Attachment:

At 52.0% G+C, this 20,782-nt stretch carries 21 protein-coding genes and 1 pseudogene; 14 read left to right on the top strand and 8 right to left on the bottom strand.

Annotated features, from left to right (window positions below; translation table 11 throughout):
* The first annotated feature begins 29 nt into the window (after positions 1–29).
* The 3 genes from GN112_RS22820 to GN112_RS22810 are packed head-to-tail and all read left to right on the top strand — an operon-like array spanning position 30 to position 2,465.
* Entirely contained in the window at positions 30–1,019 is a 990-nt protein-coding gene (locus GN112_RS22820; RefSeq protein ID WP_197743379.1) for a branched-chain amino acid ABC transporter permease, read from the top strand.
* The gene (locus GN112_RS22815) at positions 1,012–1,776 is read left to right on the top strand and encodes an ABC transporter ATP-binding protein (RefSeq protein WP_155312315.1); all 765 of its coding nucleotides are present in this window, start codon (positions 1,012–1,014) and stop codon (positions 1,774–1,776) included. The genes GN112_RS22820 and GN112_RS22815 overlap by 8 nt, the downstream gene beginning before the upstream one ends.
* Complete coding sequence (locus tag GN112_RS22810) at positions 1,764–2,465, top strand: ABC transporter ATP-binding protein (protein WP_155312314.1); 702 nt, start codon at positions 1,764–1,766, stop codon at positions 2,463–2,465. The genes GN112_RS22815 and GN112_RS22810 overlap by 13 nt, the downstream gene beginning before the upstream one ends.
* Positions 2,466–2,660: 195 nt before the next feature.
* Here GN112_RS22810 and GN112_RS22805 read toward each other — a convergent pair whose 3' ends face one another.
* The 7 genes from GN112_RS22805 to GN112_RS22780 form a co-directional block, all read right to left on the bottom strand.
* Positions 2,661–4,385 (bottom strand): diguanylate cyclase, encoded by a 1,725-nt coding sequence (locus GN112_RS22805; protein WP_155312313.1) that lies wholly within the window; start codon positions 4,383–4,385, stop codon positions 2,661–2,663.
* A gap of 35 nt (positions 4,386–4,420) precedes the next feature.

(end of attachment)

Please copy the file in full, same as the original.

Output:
At 52.0% G+C, this 20,782-nt stretch carries 21 protein-coding genes and 1 pseudogene; 14 read left to right on the top strand and 8 right to left on the bottom strand.

Annotated features, from left to right (window positions below; translation table 11 throughout):
* The first annotated feature begins 29 nt into the window (after positions 1–29).
* The 3 genes from GN112_RS22820 to GN112_RS22810 are packed head-to-tail and all read left to right on the top strand — an operon-like array spanning position 30 to position 2,465.
* Entirely contained in the window at positions 30–1,019 is a 990-nt protein-coding gene (locus GN112_RS22820; RefSeq protein ID WP_197743379.1) for a branched-chain amino acid ABC transporter permease, read from the top strand.
* The gene (locus GN112_RS22815) at positions 1,012–1,776 is read left to right on the top strand and encodes an ABC transporter ATP-binding protein (RefSeq protein WP_155312315.1); all 765 of its coding nucleotides are present in this window, start codon (positions 1,012–1,014) and stop codon (positions 1,774–1,776) included. The genes GN112_RS22820 and GN112_RS22815 overlap by 8 nt, the downstream gene beginning before the upstream one ends.
* Complete coding sequence (locus tag GN112_RS22810) at positions 1,764–2,465, top strand: ABC transporter ATP-binding protein (protein WP_155312314.1); 702 nt, start codon at positions 1,764–1,766, stop codon at positions 2,463–2,465. The genes GN112_RS22815 and GN112_RS22810 overlap by 13 nt, the downstream gene beginning before the upstream one ends.
* Positions 2,466–2,660: 195 nt before the next feature.
* Here GN112_RS22810 and GN112_RS22805 read toward each other — a convergent pair whose 3' ends face one another.
* The 7 genes from GN112_RS22805 to GN112_RS22780 form a co-directional block, all read right to left on the bottom strand.
* Positions 2,661–4,385 (bottom strand): diguanylate cyclase, encoded by a 1,725-nt coding sequence (locus GN112_RS22805; protein WP_155312313.1) that lies wholly within the window; start codon positions 4,383–4,385, stop codon positions 2,661–2,663.
* A gap of 35 nt (positions 4,386–4,420) precedes the next feature.